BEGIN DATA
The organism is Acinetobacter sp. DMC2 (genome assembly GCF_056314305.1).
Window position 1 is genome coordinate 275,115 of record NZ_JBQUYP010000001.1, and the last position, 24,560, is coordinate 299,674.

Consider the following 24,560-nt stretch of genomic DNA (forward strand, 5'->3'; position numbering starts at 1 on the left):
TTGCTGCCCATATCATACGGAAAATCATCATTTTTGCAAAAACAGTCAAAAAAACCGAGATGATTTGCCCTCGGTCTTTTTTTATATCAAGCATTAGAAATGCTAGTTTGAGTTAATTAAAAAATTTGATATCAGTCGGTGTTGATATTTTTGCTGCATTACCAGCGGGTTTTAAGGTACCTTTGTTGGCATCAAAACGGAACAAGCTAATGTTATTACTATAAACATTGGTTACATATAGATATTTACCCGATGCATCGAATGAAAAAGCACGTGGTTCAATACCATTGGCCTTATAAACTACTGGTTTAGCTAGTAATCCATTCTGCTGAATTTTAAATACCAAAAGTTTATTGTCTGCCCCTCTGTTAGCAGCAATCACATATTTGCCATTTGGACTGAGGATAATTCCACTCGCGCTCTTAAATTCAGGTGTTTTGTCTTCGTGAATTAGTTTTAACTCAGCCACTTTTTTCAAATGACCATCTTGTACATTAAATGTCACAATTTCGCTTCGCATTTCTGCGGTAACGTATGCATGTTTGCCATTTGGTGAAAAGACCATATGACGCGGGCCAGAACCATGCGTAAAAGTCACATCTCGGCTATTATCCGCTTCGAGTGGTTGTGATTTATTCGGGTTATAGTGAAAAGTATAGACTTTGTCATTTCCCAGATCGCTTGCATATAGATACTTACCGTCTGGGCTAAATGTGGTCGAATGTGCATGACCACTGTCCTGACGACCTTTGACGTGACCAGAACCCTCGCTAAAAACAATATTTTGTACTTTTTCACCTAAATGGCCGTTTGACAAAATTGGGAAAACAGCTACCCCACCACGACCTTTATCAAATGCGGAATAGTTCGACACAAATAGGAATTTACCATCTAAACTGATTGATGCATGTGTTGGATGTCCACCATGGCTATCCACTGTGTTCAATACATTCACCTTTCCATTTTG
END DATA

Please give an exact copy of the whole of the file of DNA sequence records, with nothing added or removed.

The organism is Acinetobacter sp. DMC2 (genome assembly GCF_056314305.1).
Window position 1 is genome coordinate 275,115 of record NZ_JBQUYP010000001.1, and the last position, 24,560, is coordinate 299,674.

Consider the following 24,560-nt stretch of genomic DNA (forward strand, 5'->3'; position numbering starts at 1 on the left):
TTGCTGCCCATATCATACGGAAAATCATCATTTTTGCAAAAACAGTCAAAAAAACCGAGATGATTTGCCCTCGGTCTTTTTTTATATCAAGCATTAGAAATGCTAGTTTGAGTTAATTAAAAAATTTGATATCAGTCGGTGTTGATATTTTTGCTGCATTACCAGCGGGTTTTAAGGTACCTTTGTTGGCATCAAAACGGAACAAGCTAATGTTATTACTATAAACATTGGTTACATATAGATATTTACCCGATGCATCGAATGAAAAAGCACGTGGTTCAATACCATTGGCCTTATAAACTACTGGTTTAGCTAGTAATCCATTCTGCTGAATTTTAAATACCAAAAGTTTATTGTCTGCCCCTCTGTTAGCAGCAATCACATATTTGCCATTTGGACTGAGGATAATTCCACTCGCGCTCTTAAATTCAGGTGTTTTGTCTTCGTGAATTAGTTTTAACTCAGCCACTTTTTTCAAATGACCATCTTGTACATTAAATGTCACAATTTCGCTTCGCATTTCTGCGGTAACGTATGCATGTTTGCCATTTGGTGAAAAGACCATATGACGCGGGCCAGAACCATGCGTAAAAGTCACATCTCGGCTATTATCCGCTTCGAGTGGTTGTGATTTATTCGGGTTATAGTGAAAAGTATAGACTTTGTCATTTCCCAGATCGCTTGCATATAGATACTTACCGTCTGGGCTAAATGTGGTCGAATGTGCATGACCACTGTCCTGACGACCTTTGACGTGACCAGAACCCTCGCTAAAAACAATATTTTGTACTTTTTCACCTAAATGGCCGTTTGACAAAATTGGGAAAACAGCTACCCCACCACGACCTTTATCAAATGCGGAATAGTTCGACACAAATAGGAATTTACCATCTAAACTGATTGATGCATGTGTTGGATGTCCACCATGGCTATCCACTGTGTTCAATACATTCACCTTTCCATTTTG